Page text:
AUGUSTA, Maine (NEWS CENTER) -- The Maine Center for Disease Control and Prevention is increasing the number of inspections for homes that have lead in paint or fixtures.

The CDC reports that lead can cause learning disabilities, behavioral problems, hearing damage, language or speech delays, and/or lower intelligence, especially in young children.

According to the Maine CDC, half all children poisoned by lead in Maine live in rental housing. Lead dust is the most common way children can get lead into their bodies. Lead dust from paint happens from lack of maintenance, normal wear and tear, and/or scraping or sanding lead paint. Buildings built before 1950 are more likely to contain lead paint.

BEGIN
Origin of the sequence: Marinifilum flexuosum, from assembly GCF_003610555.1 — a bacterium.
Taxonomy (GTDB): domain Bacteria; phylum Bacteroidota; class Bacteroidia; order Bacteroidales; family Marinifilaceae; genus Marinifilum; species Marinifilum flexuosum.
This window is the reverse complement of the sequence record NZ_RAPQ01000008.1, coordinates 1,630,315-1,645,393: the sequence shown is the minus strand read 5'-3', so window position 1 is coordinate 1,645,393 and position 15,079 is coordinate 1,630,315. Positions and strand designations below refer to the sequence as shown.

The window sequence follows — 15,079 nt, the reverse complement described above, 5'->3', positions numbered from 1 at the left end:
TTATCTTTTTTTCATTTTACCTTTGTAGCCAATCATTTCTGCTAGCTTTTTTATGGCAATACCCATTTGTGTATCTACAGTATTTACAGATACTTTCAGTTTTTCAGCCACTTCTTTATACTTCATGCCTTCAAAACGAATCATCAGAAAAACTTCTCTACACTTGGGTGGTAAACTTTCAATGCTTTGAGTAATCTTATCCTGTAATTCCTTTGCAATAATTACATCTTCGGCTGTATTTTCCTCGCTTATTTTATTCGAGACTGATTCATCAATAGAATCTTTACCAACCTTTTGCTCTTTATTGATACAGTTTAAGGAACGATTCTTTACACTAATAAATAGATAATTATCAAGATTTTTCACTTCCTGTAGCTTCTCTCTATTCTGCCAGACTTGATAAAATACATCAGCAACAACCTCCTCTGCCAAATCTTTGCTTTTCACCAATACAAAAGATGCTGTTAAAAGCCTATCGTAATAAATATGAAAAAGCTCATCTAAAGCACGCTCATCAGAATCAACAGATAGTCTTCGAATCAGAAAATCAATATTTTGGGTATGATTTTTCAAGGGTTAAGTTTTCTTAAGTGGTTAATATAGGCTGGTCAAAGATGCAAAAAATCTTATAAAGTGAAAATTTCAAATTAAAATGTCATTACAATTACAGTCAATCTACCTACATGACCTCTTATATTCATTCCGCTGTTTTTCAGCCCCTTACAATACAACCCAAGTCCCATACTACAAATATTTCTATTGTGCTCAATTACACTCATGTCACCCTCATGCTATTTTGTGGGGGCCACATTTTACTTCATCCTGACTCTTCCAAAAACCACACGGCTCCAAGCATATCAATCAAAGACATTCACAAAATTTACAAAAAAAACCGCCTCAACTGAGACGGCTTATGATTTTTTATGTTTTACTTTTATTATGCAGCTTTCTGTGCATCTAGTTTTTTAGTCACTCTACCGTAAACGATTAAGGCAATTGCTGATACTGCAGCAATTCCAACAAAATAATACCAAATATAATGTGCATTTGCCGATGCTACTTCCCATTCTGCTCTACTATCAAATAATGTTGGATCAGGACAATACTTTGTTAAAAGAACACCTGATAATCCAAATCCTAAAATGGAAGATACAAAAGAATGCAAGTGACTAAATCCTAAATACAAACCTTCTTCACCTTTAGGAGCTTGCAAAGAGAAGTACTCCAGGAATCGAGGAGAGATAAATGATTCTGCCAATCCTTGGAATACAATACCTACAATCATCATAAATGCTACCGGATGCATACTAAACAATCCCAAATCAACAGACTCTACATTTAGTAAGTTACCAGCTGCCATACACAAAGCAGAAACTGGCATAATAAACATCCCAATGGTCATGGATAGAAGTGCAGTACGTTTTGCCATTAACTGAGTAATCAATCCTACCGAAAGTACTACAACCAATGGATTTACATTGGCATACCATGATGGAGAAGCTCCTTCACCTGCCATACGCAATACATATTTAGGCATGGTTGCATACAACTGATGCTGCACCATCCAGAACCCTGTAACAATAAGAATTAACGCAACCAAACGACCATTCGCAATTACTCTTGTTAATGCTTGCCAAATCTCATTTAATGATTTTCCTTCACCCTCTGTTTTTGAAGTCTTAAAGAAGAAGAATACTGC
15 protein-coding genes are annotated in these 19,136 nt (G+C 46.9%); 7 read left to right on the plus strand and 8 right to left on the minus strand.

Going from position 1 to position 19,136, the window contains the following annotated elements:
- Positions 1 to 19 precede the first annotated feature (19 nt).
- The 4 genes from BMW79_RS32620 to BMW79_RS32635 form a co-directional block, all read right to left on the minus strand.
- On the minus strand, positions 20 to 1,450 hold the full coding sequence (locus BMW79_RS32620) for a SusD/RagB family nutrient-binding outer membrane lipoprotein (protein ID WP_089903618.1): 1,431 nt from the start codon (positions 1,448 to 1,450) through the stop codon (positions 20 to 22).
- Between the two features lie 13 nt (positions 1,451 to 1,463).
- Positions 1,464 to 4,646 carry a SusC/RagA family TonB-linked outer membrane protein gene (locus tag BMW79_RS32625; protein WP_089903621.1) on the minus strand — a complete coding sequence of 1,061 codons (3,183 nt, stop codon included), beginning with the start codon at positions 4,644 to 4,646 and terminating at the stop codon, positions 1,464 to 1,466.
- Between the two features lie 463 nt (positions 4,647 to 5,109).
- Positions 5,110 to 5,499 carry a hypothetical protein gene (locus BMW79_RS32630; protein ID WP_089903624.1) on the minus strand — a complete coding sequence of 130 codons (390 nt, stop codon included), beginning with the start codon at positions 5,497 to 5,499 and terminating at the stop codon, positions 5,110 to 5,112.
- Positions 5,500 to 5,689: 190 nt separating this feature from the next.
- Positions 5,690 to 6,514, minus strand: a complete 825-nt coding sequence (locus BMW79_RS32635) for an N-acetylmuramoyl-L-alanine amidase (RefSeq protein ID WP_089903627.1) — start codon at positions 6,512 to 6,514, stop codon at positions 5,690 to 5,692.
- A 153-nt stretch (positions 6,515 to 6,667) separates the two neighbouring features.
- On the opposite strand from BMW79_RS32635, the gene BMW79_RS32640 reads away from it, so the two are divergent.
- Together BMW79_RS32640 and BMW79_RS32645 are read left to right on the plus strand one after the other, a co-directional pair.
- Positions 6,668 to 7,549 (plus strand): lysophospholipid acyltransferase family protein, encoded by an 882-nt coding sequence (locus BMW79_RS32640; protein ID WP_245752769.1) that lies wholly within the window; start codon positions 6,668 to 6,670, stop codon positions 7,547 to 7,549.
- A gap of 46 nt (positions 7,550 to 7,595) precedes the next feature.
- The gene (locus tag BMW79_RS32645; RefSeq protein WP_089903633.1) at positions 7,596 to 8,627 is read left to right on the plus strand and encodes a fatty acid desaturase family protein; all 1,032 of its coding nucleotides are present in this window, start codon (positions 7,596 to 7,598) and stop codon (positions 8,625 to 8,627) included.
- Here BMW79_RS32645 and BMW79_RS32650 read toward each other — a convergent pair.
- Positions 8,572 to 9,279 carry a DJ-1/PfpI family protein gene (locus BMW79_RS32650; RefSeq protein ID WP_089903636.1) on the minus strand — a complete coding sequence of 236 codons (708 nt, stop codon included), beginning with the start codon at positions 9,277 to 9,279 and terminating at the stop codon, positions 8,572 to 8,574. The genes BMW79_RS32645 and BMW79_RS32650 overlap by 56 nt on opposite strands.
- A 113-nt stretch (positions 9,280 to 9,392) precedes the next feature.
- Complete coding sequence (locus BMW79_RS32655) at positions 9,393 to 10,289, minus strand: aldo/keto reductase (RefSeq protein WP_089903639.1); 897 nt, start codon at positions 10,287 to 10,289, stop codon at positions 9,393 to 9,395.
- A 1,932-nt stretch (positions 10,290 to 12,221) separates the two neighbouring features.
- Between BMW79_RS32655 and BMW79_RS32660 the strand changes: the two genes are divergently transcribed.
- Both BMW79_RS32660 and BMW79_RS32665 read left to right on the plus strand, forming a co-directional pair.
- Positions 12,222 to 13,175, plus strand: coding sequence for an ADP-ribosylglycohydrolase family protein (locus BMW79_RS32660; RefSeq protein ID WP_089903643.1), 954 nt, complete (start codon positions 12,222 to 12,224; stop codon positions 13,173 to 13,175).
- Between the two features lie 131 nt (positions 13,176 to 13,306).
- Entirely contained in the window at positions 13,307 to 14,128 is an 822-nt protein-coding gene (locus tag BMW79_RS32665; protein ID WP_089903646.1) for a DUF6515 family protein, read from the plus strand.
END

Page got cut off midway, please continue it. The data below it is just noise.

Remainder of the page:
The 127th Maine legislature changed the level considered "toxic" in humans in September 2016, according to state toxicologist Andrew Smith. Smith said the latest federal recommendation in 2012 lowered the level considered "toxic" from 15 mcg/dl to 5 mcg/dl of blood, which is what Maine used to change its level.

Smith said the CDC is required to test any dwelling where a child who suffers from lead poisoning lives. Smith said the change would make more children considered to have a "toxic" level, which means the state would do more inspections. Smith said the CDC is not required to, but may, test private homes.

Healthy Androscoggin, a community health organization, reports that Lewison/Auburn has the highest rate of childhood lead poisoning in the state.

The Maine CDC offers free lead dust test inspection kits with informational videos on how to conduct the test, as well as tips for parents on how to prevent lead poisoning.